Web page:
Tuesday night is the second of three debates leading up to next month’s U.S. presidential election. As Mitt Romney and Barack Obama verbally duke it out in a townhall-style forum, your options for tuning in are greater than ever before. 

Much has changed in the last four years. In 2008, watching the debates online without a cable subscription involved streaming them from a clunky player on CNN’s website, which could kinda-sorta be full-screened to fit onto your television, if you were so ambitious as to plug your laptop into your HDTV. Good news: This year, things are much easier. (And not just for watching online, but also for interacting with other political junkies.)

Just as it did on October 3, tonight and on October 22, CNN will stream the presidential debates between President Barack Obama and Governor Mitt Romney live on its website. In a new interactive twist for this campaign, the network’s Web interface allows viewers to select specific clips from the debates and share them over Facebook and Twitter. CNN’s livestreams are available on many of the connected gadgets we’ve all spent the last four years purchasing. Most live feeds in CNN’s mobile apps require a cable subscription to access, but the debates are freely available on iPads, iPhones and Android devices.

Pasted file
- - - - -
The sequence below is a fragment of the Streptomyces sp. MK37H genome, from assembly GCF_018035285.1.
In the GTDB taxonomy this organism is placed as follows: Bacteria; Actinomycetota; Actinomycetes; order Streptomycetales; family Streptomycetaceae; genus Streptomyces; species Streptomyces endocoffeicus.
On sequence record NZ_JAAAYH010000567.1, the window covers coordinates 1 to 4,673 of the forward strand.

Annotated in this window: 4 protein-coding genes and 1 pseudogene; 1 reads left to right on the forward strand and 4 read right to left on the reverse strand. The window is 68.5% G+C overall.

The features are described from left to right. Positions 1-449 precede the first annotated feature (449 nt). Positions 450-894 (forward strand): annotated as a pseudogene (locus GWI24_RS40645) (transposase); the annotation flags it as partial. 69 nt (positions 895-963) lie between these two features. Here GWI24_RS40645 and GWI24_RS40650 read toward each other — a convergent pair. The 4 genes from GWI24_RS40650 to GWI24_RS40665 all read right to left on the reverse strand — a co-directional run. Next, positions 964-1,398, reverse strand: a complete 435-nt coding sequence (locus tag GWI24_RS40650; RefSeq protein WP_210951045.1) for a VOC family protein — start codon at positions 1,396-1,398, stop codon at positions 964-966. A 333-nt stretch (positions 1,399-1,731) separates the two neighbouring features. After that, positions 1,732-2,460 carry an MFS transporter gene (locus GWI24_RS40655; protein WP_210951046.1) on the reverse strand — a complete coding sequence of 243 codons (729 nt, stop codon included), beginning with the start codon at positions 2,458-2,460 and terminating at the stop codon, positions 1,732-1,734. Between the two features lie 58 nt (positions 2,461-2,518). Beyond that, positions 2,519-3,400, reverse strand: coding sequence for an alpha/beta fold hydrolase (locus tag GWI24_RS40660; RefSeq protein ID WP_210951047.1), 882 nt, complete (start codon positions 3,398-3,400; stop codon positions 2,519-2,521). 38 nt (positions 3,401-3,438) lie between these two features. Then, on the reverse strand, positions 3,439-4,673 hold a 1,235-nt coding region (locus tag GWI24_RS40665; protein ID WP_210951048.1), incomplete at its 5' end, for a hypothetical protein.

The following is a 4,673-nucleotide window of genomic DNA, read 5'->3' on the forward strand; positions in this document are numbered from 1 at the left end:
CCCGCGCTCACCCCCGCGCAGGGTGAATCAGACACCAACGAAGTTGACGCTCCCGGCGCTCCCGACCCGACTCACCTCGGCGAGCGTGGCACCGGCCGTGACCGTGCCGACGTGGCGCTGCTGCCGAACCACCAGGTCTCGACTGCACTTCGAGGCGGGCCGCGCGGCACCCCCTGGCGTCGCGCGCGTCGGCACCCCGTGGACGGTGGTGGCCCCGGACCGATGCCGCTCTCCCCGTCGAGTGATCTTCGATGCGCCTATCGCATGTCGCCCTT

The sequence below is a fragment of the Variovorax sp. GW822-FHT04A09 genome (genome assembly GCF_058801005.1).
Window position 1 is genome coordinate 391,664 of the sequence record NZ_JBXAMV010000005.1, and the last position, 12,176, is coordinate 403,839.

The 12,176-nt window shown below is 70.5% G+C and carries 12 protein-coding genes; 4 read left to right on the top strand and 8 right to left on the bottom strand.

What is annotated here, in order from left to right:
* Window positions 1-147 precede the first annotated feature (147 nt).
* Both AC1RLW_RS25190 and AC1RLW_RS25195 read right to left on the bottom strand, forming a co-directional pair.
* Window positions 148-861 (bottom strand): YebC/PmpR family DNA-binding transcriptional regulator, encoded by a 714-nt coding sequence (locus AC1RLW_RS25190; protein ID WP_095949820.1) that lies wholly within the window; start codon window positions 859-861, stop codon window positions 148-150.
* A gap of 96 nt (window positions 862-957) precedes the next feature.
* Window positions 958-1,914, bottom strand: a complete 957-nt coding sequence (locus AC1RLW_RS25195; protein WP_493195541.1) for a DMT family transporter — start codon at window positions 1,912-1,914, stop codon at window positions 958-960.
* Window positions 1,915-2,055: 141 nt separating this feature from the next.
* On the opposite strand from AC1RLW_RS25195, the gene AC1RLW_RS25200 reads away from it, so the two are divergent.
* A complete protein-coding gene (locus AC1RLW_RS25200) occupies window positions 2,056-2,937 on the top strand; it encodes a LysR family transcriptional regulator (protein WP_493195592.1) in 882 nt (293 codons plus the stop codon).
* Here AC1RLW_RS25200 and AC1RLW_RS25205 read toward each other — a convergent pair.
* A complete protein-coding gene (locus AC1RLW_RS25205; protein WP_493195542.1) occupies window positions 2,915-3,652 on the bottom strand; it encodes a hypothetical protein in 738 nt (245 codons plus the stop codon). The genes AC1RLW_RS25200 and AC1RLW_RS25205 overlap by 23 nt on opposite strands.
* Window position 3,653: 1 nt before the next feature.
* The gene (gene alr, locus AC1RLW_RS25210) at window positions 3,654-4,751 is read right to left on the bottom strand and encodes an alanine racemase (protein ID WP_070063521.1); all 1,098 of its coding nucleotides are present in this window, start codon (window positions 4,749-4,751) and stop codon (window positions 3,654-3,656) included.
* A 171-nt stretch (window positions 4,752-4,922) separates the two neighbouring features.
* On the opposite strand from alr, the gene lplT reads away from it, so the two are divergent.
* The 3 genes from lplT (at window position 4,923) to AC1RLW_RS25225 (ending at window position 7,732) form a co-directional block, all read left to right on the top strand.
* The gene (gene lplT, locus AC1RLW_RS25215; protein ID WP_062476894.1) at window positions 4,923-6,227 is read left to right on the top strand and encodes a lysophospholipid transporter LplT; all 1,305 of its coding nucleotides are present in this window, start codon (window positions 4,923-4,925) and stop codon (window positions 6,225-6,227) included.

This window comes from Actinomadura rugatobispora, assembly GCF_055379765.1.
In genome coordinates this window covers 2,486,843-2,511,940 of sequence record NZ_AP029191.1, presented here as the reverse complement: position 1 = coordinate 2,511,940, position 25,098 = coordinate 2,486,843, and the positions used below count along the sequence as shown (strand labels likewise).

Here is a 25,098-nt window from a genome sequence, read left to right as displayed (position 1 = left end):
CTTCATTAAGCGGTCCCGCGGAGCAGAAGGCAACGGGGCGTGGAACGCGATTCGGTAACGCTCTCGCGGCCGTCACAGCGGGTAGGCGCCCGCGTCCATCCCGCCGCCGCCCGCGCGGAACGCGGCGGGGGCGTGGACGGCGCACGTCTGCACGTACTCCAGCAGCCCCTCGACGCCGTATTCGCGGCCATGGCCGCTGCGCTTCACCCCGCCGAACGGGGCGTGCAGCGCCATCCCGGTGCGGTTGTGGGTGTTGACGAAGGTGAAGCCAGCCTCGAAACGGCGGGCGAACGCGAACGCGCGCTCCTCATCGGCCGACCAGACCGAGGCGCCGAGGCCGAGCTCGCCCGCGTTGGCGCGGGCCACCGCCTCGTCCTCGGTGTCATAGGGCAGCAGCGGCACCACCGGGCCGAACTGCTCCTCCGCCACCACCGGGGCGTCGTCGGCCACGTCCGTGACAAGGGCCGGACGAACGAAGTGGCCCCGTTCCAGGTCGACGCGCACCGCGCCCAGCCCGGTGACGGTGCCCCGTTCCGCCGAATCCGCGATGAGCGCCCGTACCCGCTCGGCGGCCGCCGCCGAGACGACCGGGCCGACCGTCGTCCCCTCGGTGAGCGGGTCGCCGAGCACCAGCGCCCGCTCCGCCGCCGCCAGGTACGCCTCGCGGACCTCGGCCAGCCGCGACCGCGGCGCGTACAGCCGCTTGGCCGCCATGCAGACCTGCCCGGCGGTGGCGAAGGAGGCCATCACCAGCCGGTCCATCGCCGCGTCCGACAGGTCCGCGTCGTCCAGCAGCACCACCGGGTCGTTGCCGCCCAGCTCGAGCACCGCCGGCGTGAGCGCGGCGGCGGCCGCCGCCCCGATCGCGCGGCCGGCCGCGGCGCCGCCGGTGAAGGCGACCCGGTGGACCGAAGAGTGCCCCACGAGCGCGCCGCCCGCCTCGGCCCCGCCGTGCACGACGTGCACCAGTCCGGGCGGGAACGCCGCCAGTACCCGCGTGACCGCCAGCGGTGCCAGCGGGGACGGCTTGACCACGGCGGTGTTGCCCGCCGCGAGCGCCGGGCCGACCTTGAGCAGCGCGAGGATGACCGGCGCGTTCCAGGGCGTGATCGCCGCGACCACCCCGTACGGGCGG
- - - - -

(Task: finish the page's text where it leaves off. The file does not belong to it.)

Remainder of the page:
See also: How To Participate In The Presidential Debates

CNN isn’t the only source streaming the debates online. Huffington Post is using its new HuffPost Live platform to act as an interactive hub for both watching and discussing the debates between Obama and Romney. The Washington PostCBS News (via UStream), PBS Newshour (via Ustream) and Fox News are just a few of the other outlets that will be livestreaming the debate tonight.

Meanwhile, YouTube’s Election Hub is offering every presidential and vice presidential debate live, as well as additional coverage and commentary from media partners as diverse as ABC News, Al Jazeera and Buzzfeed. Back on their own sites, partners like ABC, CBS, Politico, and Univision will be streaming the debates live as well. The Wall Street Journal will do the same through its WSJ Live apps for iOS, Android, Boxee, Apple TV and a number of Internet-connected HDTVs on the market.   

If you’re hosting a debate-watching party or simply prefer to sit in front of a big screen, you can always plug your laptop into an HDVT using VGA, HDMI or any other compatible cable. But sleeker solutions have emerged in the last few years. Xbox Live subscribers have access to an interactive feed of the debates, although plenty of other free options exist. If you happen to own an Apple TV streaming box, you can AirPlay any iOS-friendly or Web-based streams (presuming you’re running Mountain Lion) directly to your television.